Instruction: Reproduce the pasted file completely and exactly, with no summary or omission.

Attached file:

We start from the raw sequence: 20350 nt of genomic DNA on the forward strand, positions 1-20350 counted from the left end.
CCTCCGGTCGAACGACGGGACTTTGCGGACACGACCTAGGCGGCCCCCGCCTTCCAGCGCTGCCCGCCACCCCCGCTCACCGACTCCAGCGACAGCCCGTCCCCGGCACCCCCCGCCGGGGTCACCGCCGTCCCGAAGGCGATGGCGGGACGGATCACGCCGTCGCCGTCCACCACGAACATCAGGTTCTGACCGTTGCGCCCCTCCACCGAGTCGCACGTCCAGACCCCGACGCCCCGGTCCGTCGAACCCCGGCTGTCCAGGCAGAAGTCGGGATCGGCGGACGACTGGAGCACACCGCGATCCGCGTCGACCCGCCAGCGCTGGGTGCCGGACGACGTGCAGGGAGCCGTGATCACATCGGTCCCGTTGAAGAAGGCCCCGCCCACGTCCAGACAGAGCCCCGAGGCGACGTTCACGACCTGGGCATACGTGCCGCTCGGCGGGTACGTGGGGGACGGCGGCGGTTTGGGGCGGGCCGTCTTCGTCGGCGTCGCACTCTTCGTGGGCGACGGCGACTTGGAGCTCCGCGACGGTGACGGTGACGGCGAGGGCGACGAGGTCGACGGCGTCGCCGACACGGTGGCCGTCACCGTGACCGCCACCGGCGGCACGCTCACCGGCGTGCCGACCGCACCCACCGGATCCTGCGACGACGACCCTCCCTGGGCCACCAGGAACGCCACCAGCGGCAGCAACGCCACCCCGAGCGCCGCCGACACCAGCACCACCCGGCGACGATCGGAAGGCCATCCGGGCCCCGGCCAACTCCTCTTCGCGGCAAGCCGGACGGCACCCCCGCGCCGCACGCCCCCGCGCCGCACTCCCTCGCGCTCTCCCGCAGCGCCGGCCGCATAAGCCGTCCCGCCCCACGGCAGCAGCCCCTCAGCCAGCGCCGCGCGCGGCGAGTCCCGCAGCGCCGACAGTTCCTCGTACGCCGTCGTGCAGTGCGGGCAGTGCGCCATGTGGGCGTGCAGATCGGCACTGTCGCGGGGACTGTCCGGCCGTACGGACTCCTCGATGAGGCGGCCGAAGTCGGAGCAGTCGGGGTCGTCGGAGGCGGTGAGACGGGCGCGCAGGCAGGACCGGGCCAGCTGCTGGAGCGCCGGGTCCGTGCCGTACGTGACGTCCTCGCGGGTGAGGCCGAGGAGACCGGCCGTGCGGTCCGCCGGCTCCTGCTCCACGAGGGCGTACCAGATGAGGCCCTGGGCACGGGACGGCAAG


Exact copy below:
We start from the raw sequence: 20350 nt of genomic DNA on the forward strand, positions 1-20350 counted from the left end.
CCTCCGGTCGAACGACGGGACTTTGCGGACACGACCTAGGCGGCCCCCGCCTTCCAGCGCTGCCCGCCACCCCCGCTCACCGACTCCAGCGACAGCCCGTCCCCGGCACCCCCCGCCGGGGTCACCGCCGTCCCGAAGGCGATGGCGGGACGGATCACGCCGTCGCCGTCCACCACGAACATCAGGTTCTGACCGTTGCGCCCCTCCACCGAGTCGCACGTCCAGACCCCGACGCCCCGGTCCGTCGAACCCCGGCTGTCCAGGCAGAAGTCGGGATCGGCGGACGACTGGAGCACACCGCGATCCGCGTCGACCCGCCAGCGCTGGGTGCCGGACGACGTGCAGGGAGCCGTGATCACATCGGTCCCGTTGAAGAAGGCCCCGCCCACGTCCAGACAGAGCCCCGAGGCGACGTTCACGACCTGGGCATACGTGCCGCTCGGCGGGTACGTGGGGGACGGCGGCGGTTTGGGGCGGGCCGTCTTCGTCGGCGTCGCACTCTTCGTGGGCGACGGCGACTTGGAGCTCCGCGACGGTGACGGTGACGGCGAGGGCGACGAGGTCGACGGCGTCGCCGACACGGTGGCCGTCACCGTGACCGCCACCGGCGGCACGCTCACCGGCGTGCCGACCGCACCCACCGGATCCTGCGACGACGACCCTCCCTGGGCCACCAGGAACGCCACCAGCGGCAGCAACGCCACCCCGAGCGCCGCCGACACCAGCACCACCCGGCGACGATCGGAAGGCCATCCGGGCCCCGGCCAACTCCTCTTCGCGGCAAGCCGGACGGCACCCCCGCGCCGCACGCCCCCGCGCCGCACTCCCTCGCGCTCTCCCGCAGCGCCGGCCGCATAAGCCGTCCCGCCCCACGGCAGCAGCCCCTCAGCCAGCGCCGCGCGCGGCGAGTCCCGCAGCGCCGACAGTTCCTCGTACGCCGTCGTGCAGTGCGGGCAGTGCGCCATGTGGGCGTGCAGATCGGCACTGTCGCGGGGACTGTCCGGCCGTACGGACTCCTCGATGAGGCGGCCGAAGTCGGAGCAGTCGGGGTCGTCGGAGGCGGTGAGACGGGCGCGCAGGCAGGACCGGGCCAGCTGCTGGAGCGCCGGGTCCGTGCCGTACGTGACGTCCTCGCGGGTGAGGCCGAGGAGACCGGCCGTGCGGTCCGCCGGCTCCTGCTCCACGAGGGCGTACCAGATGAGGCCCTGGGCACGGGACGGCAAG